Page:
1. What is it that you are trying to accomplish with these presentations?
2. How will your organization benefit from these talks? (and what is that worth?)
3. Is this an interactive environment or a sit and listen event?
A great facilitator or speaker would ask you these questions before quoting you a price in order to be sure to align the presentation with your goals and have a way of measuring results.
If you're just looking to blow a budget on edutainment I would guess $400.00/hour + travel expenses (if you're bringing them in from outside your city). Usually facilitated environments require 2 hours of pre and post work for every hour in front of the room and would charge in the ballpark of $1600.00 for a half day rate.
A motivational speaker may do it for free if they can sell a book or program to the audience.
I usually find when a person is asking for a price it is because they haven't had an opportunity to speak with a professional who can ask that person the questions to uncover what you don't know that you don't know. Would that be the case here, Lindsay?
Making decisions based solely on market pricing usually leads to mediocre results in my experience. This is not because expensive is better but more because someone who truly understands their value is less likely to sell themselves short;-)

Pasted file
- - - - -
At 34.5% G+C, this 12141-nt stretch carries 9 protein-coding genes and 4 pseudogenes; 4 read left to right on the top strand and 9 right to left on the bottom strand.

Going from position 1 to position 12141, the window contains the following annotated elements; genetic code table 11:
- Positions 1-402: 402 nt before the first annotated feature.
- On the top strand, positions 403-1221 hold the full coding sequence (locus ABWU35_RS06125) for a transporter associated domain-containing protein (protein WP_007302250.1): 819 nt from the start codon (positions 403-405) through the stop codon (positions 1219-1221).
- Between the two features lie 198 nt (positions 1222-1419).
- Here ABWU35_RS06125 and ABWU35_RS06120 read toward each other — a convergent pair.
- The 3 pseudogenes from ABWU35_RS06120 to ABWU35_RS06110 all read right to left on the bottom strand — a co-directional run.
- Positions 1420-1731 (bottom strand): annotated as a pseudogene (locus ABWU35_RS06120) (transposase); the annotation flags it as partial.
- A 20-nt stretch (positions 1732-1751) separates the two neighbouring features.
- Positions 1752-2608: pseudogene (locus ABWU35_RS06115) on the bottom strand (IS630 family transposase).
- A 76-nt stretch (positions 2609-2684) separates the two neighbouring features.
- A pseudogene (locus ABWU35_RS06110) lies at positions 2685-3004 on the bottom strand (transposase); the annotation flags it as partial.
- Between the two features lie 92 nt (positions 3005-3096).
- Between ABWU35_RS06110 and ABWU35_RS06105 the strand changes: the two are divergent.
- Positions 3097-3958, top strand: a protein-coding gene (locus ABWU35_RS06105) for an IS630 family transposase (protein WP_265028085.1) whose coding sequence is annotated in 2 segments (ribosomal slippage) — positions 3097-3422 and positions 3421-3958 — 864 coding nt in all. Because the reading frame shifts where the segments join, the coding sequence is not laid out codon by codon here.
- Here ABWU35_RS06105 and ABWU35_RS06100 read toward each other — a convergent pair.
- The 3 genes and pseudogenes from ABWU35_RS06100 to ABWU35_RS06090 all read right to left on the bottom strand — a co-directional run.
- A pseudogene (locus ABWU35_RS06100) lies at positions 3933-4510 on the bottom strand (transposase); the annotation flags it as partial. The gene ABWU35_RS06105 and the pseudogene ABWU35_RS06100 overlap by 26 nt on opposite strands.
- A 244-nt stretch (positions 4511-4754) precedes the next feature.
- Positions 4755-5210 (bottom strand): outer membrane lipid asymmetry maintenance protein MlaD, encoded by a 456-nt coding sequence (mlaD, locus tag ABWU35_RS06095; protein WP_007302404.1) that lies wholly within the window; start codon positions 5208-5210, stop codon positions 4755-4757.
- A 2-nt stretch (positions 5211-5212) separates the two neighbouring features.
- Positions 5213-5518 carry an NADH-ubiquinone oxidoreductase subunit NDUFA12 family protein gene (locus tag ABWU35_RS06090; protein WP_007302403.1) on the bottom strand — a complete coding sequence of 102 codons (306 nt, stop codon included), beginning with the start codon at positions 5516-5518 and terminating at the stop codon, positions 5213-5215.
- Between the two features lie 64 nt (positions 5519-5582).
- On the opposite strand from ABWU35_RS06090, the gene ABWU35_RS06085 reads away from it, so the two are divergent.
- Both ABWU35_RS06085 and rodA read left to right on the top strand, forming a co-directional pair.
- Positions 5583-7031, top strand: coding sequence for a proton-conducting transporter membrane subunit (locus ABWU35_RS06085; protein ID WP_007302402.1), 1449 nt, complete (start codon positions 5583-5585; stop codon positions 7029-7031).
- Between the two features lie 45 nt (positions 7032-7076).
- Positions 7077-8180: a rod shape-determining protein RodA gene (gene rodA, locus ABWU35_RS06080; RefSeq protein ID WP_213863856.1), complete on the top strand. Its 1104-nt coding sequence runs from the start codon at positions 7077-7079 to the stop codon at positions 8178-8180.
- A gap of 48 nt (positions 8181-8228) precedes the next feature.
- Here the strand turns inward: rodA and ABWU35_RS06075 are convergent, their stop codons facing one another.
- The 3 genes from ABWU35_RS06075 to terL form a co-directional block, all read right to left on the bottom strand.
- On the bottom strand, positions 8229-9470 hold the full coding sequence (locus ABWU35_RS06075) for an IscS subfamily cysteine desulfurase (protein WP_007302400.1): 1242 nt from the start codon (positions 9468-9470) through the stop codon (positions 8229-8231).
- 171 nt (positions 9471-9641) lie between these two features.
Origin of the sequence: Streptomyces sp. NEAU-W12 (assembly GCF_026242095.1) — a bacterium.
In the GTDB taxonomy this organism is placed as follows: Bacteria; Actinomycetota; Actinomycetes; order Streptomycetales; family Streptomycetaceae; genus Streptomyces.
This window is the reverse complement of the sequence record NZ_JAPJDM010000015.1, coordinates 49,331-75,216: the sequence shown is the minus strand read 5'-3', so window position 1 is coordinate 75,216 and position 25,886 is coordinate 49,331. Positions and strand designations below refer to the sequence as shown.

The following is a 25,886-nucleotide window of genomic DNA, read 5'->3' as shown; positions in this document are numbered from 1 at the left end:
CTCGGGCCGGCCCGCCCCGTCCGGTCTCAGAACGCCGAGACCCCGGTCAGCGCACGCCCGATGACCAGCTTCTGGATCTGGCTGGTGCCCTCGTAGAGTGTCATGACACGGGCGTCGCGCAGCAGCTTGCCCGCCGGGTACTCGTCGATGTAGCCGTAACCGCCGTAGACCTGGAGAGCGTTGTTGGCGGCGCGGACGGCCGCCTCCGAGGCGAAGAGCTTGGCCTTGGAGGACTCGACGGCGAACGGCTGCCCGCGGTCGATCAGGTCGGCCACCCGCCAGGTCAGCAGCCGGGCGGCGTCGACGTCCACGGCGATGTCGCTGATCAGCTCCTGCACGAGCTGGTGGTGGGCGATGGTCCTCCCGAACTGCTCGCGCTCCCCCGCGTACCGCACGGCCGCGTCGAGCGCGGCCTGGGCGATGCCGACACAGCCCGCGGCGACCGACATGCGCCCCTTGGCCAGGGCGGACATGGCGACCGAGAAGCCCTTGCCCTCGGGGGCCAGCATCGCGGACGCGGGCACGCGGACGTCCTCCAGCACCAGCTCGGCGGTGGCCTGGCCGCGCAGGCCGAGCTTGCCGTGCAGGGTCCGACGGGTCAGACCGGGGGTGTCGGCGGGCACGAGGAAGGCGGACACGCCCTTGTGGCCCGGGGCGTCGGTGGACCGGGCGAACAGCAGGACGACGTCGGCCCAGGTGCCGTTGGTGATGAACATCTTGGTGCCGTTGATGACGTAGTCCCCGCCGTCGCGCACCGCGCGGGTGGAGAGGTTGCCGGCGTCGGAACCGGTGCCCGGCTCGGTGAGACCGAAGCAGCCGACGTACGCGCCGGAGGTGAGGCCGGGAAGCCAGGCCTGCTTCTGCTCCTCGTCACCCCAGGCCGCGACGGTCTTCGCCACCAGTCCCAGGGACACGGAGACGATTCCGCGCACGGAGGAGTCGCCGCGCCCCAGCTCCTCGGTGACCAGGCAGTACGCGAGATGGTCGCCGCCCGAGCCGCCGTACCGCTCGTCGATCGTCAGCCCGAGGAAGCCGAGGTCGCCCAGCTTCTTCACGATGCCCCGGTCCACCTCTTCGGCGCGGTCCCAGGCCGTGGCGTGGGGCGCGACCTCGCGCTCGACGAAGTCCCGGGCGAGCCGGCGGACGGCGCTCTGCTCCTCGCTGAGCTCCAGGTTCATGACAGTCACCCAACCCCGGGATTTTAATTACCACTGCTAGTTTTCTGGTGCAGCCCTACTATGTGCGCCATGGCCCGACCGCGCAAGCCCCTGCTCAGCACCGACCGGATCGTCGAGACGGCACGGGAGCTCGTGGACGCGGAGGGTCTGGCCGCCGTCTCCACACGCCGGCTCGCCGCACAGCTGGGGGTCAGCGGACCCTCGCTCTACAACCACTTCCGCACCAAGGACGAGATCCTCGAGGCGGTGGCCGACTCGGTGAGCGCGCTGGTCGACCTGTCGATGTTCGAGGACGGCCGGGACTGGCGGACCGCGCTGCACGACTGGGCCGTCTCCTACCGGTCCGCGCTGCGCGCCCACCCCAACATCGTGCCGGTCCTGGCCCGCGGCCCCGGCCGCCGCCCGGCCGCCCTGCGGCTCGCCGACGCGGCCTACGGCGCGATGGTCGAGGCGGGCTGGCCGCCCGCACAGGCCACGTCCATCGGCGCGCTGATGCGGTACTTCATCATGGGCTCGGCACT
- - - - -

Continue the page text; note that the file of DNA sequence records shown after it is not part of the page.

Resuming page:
Hope this helps...and feel free to reach out with more questions.
In addition to what a fee would be for a speaker who just speaks and leaves, consider whether this is actually a marketing opportunity for them. If so, the fee should come way down - in fact, there might not be one. If they derive basically nothing from the event other than the money, then you'll be paying them for their time and expenses, with opportunity costs factored in. Consider other sources, too: in the case of the nutritionist, your community hospital probably offers up some sort of outreach program to do just this.
It depends on the speaker who they are if they are just a professional speaker. A serious speaker will want about $5,000 + travel, and if they have to get hotel and car rental you need to factor that in. That is the low price it will go up from there., I myself do management development training and use a program I developed call Emotions, Moods, Personalities & Values in the Work Place. I charge $10,000 a day for a three day training course and generally at the end of the course I get tipped, because companies are so satisfied with the information they received and learned. They could not believe some of the things that had an effect a persons work performance. If you get a celebrity speaker you may pay around $40,000 per hours for them to speak.